This month, Bill Auerbach, PhD, a psychologist in private practice and an adjunct faculty member at New York University Medical School and New York Medical College, discusses his diagnosis of depression in POZ Contributing Editor Stephen Gendin.

Although Stephen had been seeing me for psychotherapy since May 1996, it wasn’t until June 1999 that he began exhibiting symptoms that could point to a diagnosis of depression. Each of us has a baseline mood—a typical state of energy and well-being. Stephen’s had always been upbeat and energetic. He enjoyed challenges at work and led a busy social and activist life.

But last June, several life events came together to overwhelm him. He felt that his lover, whom he loved deeply, was pulling away and preparing to leave him. He’d been diagnosed with a large precancerous area in his rectum, as well as with chronic hepatitis. He was bothered by physical changes in his appearance that he felt made him look ill. And he had lost considerable weight and become pessimistic about his chances for survival.

As a result, Stephen began to experience anxiety and feelings of sadness and hopelessness for much of each day. He became remorseful about past events and lost interest in being around people, spending less time with friends. He lost his appetite, and had to force himself to eat even small amounts of food. These are classic signs of depression, and anyone experiencing signals such as these should see a professional for evaluation (see “You’re Sad. But Are You Depressed?” this page).

Acute or short-term depression, the type Stephen has, may last from two months to about a year and is often triggered by major negative events such as the loss of a loved one or of health, attractiveness or wealth. Situations that create feelings of helplessness or hopelessness—in Stephen’s case, having serious problems that he felt unable to solve—could also set off this type of depression.

Other people experience chronic depression—more likely to have a biological basis—which lasts at least a year, or in some cases a lifetime. Either type can be mild, moderate or severe. Stephen’s depression was initially mild but went on to become moderate to severe.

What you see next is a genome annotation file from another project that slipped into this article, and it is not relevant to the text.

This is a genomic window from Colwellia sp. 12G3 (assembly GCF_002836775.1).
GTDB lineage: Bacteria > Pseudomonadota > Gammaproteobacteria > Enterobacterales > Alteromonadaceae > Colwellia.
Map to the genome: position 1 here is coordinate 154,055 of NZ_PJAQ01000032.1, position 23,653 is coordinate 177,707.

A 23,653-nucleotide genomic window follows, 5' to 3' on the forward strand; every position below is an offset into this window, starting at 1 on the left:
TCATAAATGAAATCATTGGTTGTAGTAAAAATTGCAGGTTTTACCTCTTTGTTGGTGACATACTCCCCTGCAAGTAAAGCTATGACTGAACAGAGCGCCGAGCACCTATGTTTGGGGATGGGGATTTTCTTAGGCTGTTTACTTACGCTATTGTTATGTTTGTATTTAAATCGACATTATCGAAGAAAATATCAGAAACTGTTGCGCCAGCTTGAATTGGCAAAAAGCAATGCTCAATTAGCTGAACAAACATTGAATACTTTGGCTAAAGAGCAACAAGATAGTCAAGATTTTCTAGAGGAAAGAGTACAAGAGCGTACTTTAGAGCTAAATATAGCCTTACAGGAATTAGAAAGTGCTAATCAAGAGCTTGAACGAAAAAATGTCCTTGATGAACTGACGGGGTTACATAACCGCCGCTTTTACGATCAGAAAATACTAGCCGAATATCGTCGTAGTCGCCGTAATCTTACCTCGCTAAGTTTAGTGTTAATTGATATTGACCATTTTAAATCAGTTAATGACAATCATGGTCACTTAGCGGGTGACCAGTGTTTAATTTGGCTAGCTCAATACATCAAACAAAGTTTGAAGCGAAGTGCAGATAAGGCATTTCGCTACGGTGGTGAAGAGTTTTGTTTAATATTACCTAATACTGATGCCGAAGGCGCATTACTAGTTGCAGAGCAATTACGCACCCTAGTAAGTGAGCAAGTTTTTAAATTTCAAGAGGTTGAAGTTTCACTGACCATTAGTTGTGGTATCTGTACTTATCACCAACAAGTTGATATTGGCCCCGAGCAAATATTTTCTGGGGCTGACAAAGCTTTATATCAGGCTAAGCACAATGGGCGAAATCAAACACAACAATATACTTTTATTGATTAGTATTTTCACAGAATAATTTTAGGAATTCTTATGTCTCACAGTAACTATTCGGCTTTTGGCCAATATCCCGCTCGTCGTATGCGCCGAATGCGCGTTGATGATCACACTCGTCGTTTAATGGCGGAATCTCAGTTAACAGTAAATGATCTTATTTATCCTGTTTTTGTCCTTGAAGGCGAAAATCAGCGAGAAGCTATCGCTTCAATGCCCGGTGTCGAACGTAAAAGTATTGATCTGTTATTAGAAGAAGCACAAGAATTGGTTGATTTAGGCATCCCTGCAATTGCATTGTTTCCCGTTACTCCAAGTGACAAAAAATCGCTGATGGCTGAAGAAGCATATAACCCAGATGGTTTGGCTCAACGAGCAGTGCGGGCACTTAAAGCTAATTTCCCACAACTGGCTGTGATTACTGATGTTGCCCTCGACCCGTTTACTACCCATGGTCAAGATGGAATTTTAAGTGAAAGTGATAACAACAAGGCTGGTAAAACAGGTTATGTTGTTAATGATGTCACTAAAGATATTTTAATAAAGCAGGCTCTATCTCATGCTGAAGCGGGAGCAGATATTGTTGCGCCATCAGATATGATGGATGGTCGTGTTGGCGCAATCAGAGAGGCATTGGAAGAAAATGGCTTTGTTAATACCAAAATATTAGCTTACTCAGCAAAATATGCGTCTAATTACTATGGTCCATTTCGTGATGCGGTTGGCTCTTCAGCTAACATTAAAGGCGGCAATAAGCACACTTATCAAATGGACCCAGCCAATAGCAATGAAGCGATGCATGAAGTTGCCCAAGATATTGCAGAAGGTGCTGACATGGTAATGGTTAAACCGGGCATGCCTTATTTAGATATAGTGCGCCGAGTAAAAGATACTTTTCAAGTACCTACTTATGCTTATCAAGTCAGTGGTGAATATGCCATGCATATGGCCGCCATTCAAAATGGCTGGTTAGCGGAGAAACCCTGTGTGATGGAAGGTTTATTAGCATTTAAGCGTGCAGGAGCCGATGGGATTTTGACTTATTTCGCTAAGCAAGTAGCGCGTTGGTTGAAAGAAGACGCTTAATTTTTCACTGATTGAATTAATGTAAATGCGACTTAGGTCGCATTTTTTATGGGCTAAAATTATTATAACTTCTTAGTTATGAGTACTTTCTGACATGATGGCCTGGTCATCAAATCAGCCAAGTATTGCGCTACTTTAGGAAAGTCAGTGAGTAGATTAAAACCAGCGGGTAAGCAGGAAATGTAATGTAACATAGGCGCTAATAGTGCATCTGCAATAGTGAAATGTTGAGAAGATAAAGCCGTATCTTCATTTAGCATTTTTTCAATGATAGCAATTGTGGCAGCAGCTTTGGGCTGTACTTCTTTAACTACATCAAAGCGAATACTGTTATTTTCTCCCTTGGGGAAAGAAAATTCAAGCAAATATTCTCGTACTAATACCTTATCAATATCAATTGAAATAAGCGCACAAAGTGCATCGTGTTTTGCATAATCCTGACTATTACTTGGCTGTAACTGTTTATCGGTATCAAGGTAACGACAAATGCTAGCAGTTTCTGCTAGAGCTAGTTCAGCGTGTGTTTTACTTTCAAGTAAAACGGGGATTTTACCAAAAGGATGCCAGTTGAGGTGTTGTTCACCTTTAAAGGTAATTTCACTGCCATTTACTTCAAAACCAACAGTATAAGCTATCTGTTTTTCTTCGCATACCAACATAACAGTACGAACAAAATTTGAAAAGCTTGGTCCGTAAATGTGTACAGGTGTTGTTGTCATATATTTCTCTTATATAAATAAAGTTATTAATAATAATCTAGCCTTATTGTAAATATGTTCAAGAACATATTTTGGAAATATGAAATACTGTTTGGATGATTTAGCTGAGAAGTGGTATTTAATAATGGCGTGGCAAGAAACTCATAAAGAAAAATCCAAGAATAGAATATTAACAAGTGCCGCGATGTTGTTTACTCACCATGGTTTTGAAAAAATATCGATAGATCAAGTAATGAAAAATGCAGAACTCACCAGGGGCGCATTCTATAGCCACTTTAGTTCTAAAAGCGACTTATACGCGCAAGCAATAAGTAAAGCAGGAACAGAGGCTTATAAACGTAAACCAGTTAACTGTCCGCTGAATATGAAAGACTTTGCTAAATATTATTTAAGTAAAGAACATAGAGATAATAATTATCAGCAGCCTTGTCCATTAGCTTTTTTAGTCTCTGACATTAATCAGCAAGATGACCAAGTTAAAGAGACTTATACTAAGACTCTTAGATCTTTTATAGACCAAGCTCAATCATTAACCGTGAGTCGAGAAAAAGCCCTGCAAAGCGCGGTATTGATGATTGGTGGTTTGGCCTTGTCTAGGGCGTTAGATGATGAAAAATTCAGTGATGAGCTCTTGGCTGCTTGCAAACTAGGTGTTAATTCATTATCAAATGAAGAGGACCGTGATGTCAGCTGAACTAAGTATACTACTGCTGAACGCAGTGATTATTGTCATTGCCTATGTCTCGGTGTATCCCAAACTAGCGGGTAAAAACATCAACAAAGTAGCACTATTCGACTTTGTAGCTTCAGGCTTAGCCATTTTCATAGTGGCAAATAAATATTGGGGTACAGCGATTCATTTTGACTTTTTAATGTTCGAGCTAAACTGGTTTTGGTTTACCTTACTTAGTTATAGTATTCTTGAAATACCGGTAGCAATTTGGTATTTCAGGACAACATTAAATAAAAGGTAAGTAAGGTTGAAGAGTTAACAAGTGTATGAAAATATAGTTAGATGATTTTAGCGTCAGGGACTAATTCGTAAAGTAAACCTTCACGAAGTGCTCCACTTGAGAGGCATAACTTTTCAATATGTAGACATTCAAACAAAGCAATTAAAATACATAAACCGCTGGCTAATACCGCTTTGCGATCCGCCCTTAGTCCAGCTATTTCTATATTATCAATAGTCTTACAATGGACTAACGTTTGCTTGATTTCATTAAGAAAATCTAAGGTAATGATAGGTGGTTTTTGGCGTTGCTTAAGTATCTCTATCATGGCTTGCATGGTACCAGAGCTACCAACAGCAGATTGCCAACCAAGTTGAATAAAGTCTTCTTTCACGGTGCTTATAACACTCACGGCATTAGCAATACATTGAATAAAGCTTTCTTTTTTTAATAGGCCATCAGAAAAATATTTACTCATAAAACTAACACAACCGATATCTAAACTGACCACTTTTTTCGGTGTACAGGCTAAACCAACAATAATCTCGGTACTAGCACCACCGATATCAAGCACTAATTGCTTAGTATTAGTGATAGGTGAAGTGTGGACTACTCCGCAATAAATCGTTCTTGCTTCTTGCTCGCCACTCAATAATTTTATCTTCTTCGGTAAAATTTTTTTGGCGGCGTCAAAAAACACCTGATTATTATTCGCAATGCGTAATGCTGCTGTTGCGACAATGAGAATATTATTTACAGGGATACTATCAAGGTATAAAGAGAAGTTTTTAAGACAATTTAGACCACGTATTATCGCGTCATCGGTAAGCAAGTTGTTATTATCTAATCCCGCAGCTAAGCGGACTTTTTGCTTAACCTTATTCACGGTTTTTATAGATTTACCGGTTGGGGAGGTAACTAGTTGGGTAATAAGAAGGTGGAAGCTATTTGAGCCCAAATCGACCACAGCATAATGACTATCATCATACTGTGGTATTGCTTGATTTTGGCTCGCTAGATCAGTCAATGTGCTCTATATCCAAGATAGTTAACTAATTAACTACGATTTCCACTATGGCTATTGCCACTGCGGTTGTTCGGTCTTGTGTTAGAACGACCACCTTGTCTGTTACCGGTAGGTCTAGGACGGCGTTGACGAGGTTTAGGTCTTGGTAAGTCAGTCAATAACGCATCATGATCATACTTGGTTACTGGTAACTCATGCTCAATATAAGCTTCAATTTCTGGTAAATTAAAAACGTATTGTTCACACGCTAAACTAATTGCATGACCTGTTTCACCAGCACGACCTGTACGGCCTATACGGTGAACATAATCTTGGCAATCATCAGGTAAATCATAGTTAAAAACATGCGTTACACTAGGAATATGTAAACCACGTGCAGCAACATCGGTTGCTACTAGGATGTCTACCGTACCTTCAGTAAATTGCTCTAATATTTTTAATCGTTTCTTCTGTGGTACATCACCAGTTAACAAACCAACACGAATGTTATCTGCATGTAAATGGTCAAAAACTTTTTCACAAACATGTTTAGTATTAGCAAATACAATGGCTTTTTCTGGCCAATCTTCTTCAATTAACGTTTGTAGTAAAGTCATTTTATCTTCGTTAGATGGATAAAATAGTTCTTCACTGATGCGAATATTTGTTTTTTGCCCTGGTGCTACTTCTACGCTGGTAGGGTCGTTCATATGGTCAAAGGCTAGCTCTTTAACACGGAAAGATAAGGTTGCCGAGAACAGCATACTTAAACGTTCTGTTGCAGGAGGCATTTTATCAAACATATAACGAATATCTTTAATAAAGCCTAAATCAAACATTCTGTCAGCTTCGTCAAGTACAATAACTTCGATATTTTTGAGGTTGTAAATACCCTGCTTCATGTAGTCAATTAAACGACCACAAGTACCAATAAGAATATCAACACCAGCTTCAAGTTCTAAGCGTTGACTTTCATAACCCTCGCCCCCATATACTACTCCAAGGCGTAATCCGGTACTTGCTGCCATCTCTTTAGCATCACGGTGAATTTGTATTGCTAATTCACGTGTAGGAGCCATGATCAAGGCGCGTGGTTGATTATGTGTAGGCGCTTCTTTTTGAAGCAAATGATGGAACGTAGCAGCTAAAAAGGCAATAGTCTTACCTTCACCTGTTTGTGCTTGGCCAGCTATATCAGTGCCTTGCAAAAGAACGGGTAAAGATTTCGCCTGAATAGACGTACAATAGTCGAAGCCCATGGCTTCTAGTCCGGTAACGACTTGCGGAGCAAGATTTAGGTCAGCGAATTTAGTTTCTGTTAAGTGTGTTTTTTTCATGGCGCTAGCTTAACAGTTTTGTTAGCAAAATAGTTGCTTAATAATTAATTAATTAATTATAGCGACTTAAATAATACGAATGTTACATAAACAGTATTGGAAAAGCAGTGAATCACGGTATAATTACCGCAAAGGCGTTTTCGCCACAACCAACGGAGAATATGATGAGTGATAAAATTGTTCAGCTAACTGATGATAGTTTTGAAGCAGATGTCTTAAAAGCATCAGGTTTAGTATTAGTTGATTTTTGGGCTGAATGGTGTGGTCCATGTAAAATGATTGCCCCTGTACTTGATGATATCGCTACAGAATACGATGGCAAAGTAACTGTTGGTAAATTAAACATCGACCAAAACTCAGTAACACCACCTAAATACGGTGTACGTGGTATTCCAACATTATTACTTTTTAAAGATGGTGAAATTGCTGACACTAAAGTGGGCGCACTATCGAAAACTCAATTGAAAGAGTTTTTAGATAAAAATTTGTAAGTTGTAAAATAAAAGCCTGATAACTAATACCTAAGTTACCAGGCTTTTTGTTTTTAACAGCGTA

It is estimated that half of all HIVers will experience depression at some point, but it can usually be resolved. Once diagnosed, it should always be treated aggressively. The longer it is untreated, the more likely it is to become chronic and to lead to serious problems, including nonadherence to medical regimens, social isolation, increased drug and alcohol use and—in the most extreme cases—suicide. The sooner you get treated, the faster you will recover.

Those experiencing troubling symptoms might choose to consult their AIDS doctor or a licensed psychologist, social worker or psychiatrist (see “Shopping for a Shrink,”). Any of these professionals can recommend psychotherapy, but only psychiatrists or other physicians can prescribe medication. Research shows that each approach can cure or lessen depression, but the two work differently. Medication is useful in more severe cases, but does not address psychological and environmental causes, so using it alone carries a greater risk of relapse when the drug is stopped. Thus, the combination of medication and psychotherapy is often best.

Because Stephen’s depression-induced appetite loss was worsening his wasting, I recommended aggressive use of anti-depressants—initially SAMe, an over-the-counter amino acid derivative. When Stephen didn’t respond to this within two months, I referred him to a psychiatrist, who prescribed the antidepressant Remeron (a common side effect of which is weight increase). After four weeks on the drug, Stephen’s mood improved—he sometimes smiles and laughs—and he regained 10 pounds. His depression is not gone but has clearly lessened. And it’s reasonable to anticipate its alleviation within two to four months.


Question Your State Of Mind:

  1. Have you felt sad or apathetic for at least half of the day over the past four weeks?
  2. Are you very frequently tearful, irritable and/or nervous?
  3. Do activities that once gave you pleasure no longer do so?
  4. Have you experienced changes in appetite—either a decrease that may result in weight loss or an increase that leads to weight gain?
  5. Are you experiencing sleep problems such as abnormally early awakening with an inability to return to sleep or abnormally lengthy sleeping?
  6. Do you feel hopeless, or have suicidal thoughts or feelings that you no longer care whether you live or die? Or have you made a plan to kill yourself? (If so, consult a professional immediately.)

If you answered yes to question 1, you may be suffering from depression. If, in addition, you answered yes to one or more items from questions 2 through 6, you may have a depression of moderate to severe intensity. Either way, get help (see “Shopping for a Shrink”).